Increasing and effective access to appropriate and affordable financial services.rural roads. as against 15% 3 Choice 9 7 4 Others (including 3 2 not participating due to supply side factors (such as lack identity don’t know) Source: David Porteous analysis of documents. service fee affordability. rarely find that one financial product will meet their consumption. faster national highways open to residents as well as the visitors. South Africa: Committed to an Inclusive Financial Sector 11 . minimum balance required etc). account 91% of the currently unbanked are Reason 2004 2006 unable to access banking services 1 Income Reasons 78 91 due to demand side factors (lack of 2 Access Related 13 15 sufficient income. investment and emergency needs in the short. along with rising incomes will increase the proportion of adults using financial services. Over time both users and providers might wish to graduate from one level to the next. connected to bigger and better roads including the wider. As noted earlier. do not meet the bank Finscope data criteria. The final indicator of success is whether over time more people are moving on the ACCESS-USAGE-CHOICE continuum. medium and long term. However poor people. A small proportion of adults are happy to stay out of the financial sector out of choice. job). akin to the road network .However as progress is made in financial deepening. like others. few persons will choose not to use financial services if features and costs are relevant to their context. Policy makers should therefore focus on enabling a range of providers to offer increasing choice to users. the nature of the Table 3: Reasons for not having a bank challenge will become more difficult.

and it is over 30% in Southern Africa. and Celpay (Congo & Zambia) have all been showcased as leading innovators who are using technology to expand access to financial services in their various jurisdictions. FNB has surprised itself in finding that over 50% of its new cell phone banking customers are from the entry level market thus demonstrating that the low income market are not technology averse which is reinforced through the FinScope Africa surveys. FinMark Trust South Africa: Committed to an Inclusive Financial Sector 12 . BMI-T Much has been said about the potential for cell phone banking as it rides on the back of the remarkable explosion of cell phone usage in Africa (as demonstrated in Figure above) and beyond. However. FinScope Africa surveys find that over 20% of the unbanked have cell phones. Early banking pioneers such as WIZZIT and MTN Banking in SA. On this basis. the FinScope Africa supported FinAccess survey shows that over 20% have transferred airtime via their cell phone – a close proxy for a remittance. the difference between cell phone and banking usage will grow.Box 3 Cell phone banking Figure: African cell phone subscribers. Across Southern and Eastern Africa. all the main banks have joined the rush to provide a cell phone banking channels as can be seen from their respective websites. What is clear is that the drive to use a lower cost and accessible channel is not just about the low income market. as well as Globe (Philippines). In South Africa. and how it could dramatically lower the cost of banking and more effectively reach the mass market. Contributed by Jeremy Leach. WIZZIT in SA could be seen to be the exception in terms of its stated target market of the low income market. It will be interesting to see how the financial sector decides to embrace the opportunity that cell provides and how the policy makers decide to respond to these models in terms of opening up or closing the space. In terms of transactions. Many of the providers mentioned above in fact focus on using cell phones as a lower cost channel for existing customers rather than think of it as a mechanism to bring in new (low-income) customers. As cell phone usage explodes. www.fsCharter. Survey Highlights including FSM Model: Finscope South Africa 2006 David Porteous Making Financial Markets Work for the Poor October 2004 David Porteous The Access Frontier as an approach and tool in Making Financial Markets Work for the Poor May 2005 David Porteous Just How Transformational is M-Banking? February 2007 FinMark Trust: Mid-term Review September 2005 2005 FEASibility (Pty) Ltd.References The impact of the Dedicated Banks Bill on access to financial services: A report prepared for The FinMark Trust July 2005 Alan Gibson Impact assessment of FinMark Trust’s Vision 2010: Scenerios of the SA Financial System in 2010 FINMARK South Africa: Committed to an Inclusive Financial Sector 13 .za.finmark. 2005 Eighty 20 Access to savings in LSM 1-5 January 2007 FINMARK TRUST. November. March 2005 Web Resources Financial Sector Charter Council www. 2006 Rudolph www. www. RP Goodwin-Groen and Prof M Kelly-Louw The National Credit Act and its Regulations in the context of Access to Finance in S Africa Nov. Evaluating the Co-operative Banks Bill through the FinMark Lens.finscope. 2002-2005.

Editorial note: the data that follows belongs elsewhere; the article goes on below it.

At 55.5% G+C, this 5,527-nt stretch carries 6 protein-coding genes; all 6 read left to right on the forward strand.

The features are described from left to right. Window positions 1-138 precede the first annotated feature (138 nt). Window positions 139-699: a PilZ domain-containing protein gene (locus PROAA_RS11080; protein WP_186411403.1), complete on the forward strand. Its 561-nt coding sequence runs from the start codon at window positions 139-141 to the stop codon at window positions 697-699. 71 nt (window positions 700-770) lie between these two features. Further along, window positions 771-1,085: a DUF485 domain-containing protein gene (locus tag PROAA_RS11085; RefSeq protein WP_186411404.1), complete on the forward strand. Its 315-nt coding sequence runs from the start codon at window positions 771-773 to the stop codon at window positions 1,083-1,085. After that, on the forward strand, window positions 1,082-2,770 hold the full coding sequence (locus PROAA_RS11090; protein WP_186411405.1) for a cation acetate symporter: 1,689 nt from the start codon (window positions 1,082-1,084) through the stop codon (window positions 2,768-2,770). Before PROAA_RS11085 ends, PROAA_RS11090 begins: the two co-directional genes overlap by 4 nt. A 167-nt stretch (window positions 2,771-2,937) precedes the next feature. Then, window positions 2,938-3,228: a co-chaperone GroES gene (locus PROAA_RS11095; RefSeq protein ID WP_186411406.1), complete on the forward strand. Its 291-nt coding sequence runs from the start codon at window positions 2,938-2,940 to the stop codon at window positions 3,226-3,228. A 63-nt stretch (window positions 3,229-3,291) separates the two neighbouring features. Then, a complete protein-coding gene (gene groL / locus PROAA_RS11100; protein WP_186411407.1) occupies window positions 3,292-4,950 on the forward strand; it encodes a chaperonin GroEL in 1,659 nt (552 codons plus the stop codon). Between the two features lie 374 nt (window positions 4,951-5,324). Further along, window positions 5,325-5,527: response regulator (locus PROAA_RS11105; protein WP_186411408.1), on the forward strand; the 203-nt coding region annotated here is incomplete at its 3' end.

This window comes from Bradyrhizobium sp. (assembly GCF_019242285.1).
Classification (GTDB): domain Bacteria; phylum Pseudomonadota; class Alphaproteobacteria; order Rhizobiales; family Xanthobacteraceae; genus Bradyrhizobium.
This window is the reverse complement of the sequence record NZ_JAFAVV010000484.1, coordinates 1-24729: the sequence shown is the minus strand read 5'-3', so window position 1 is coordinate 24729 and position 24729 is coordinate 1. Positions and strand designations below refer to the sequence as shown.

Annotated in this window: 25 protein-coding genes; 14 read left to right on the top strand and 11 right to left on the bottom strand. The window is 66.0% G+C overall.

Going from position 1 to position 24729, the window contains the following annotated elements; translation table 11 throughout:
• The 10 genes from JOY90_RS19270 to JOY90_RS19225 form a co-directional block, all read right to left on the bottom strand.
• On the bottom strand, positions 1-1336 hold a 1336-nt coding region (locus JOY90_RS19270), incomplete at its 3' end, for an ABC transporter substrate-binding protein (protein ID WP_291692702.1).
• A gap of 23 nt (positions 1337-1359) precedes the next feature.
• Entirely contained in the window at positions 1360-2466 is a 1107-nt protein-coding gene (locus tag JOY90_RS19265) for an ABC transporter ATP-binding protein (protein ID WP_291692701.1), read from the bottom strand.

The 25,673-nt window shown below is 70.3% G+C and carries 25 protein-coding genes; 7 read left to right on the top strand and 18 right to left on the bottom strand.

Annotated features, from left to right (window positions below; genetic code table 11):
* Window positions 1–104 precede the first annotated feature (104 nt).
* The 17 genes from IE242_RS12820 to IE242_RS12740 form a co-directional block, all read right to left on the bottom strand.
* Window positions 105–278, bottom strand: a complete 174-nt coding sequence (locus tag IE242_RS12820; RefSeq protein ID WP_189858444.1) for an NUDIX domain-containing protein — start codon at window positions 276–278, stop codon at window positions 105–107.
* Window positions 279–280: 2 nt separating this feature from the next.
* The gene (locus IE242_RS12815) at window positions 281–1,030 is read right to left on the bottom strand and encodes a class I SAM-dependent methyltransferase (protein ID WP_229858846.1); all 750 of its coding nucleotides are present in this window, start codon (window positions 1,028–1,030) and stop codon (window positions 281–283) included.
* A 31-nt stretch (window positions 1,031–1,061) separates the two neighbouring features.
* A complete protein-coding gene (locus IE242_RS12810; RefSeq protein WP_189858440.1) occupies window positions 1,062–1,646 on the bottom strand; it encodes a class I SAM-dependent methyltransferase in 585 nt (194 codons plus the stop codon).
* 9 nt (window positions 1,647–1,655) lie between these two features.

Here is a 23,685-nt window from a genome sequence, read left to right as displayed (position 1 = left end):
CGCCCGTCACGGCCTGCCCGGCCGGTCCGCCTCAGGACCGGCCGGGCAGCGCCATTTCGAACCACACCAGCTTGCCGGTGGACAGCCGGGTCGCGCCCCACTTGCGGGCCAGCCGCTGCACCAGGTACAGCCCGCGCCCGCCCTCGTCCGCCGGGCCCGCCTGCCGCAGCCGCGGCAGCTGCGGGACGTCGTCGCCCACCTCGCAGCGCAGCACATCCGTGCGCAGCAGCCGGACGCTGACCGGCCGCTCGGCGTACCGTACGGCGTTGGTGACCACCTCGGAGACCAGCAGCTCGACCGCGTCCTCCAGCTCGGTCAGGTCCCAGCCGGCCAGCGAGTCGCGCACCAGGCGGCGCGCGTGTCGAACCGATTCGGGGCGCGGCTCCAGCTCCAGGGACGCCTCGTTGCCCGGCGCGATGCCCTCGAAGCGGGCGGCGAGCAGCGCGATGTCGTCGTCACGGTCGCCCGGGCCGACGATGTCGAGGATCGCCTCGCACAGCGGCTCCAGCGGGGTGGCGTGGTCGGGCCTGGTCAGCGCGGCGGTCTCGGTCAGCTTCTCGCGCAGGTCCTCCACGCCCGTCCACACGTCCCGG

00 0 0 0 0 1.htm South Africa: Committed to an Inclusive Financial Sector 14 .00 3.10 2.00 1: Standard Bank Reporting against Financial Sector Charter Access to financial services summary scorecard Audited Audited Target Audited Access to financial services 1. Origination Low income housing (Rm) 72.20 score 2004 0 (Effective access for LSMs 1-5) 652 179 358 369 Savings products (Mzansi): (Effective access for LSMs 1-5) 652 179 358 369 Transactability (POR) Full service (POR) 2.14 0 2.20 0.20 0.00 2.24 2008 2005 Audited 2004 Max score score 2005 8 6.38 4 (Property (Income 1.00 1.23 3 300 375 2 651 168 2 041 level criteria) 2 018 0 2 2 2 2 1. Consumer education spend % of post tax operating profit 0.5% 72.standardbank.48 0.10 1.38 0. Access to financial services Transactions (Mzansi): products Not audited 2 Not audited 2 Not audited 2 Not audited 2 8 13 500 5 493 value criteria) Black SME (Rm) BAgriculture (Rm) 3.78 2.00 2.85% 73.97 Source: http://www.77 1.5% 74.26% Total score 18 11.